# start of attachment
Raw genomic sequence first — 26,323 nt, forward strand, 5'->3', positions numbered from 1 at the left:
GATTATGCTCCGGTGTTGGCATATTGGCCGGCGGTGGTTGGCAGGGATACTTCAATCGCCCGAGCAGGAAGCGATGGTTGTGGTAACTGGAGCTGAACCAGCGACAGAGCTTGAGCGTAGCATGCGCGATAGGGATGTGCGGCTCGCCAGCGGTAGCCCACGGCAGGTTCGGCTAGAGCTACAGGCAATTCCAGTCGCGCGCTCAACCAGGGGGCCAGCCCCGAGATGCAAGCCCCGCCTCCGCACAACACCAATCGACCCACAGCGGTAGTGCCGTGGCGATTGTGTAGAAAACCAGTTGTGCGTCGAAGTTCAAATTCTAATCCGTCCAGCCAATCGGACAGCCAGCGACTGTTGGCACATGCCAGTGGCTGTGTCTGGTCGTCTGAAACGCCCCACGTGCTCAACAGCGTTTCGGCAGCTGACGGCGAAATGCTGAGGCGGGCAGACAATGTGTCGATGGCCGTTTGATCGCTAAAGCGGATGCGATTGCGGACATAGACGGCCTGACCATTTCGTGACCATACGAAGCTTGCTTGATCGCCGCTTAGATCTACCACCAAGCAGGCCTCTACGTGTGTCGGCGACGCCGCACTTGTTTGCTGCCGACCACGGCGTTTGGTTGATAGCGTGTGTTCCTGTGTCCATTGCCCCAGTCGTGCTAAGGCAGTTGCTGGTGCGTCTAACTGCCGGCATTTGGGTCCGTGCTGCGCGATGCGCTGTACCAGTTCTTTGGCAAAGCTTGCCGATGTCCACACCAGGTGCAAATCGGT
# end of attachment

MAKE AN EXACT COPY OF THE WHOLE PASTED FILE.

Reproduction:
Raw genomic sequence first — 26,323 nt, forward strand, 5'->3', positions numbered from 1 at the left:
GATTATGCTCCGGTGTTGGCATATTGGCCGGCGGTGGTTGGCAGGGATACTTCAATCGCCCGAGCAGGAAGCGATGGTTGTGGTAACTGGAGCTGAACCAGCGACAGAGCTTGAGCGTAGCATGCGCGATAGGGATGTGCGGCTCGCCAGCGGTAGCCCACGGCAGGTTCGGCTAGAGCTACAGGCAATTCCAGTCGCGCGCTCAACCAGGGGGCCAGCCCCGAGATGCAAGCCCCGCCTCCGCACAACACCAATCGACCCACAGCGGTAGTGCCGTGGCGATTGTGTAGAAAACCAGTTGTGCGTCGAAGTTCAAATTCTAATCCGTCCAGCCAATCGGACAGCCAGCGACTGTTGGCACATGCCAGTGGCTGTGTCTGGTCGTCTGAAACGCCCCACGTGCTCAACAGCGTTTCGGCAGCTGACGGCGAAATGCTGAGGCGGGCAGACAATGTGTCGATGGCCGTTTGATCGCTAAAGCGGATGCGATTGCGGACATAGACGGCCTGACCATTTCGTGACCATACGAAGCTTGCTTGATCGCCGCTTAGATCTACCACCAAGCAGGCCTCTACGTGTGTCGGCGACGCCGCACTTGTTTGCTGCCGACCACGGCGTTTGGTTGATAGCGTGTGTTCCTGTGTCCATTGCCCCAGTCGTGCTAAGGCAGTTGCTGGTGCGTCTAACTGCCGGCATTTGGGTCCGTGCTGCGCGATGCGCTGTACCAGTTCTTTGGCAAAGCTTGCCGATGTCCACACCAGGTGCAAATCGGT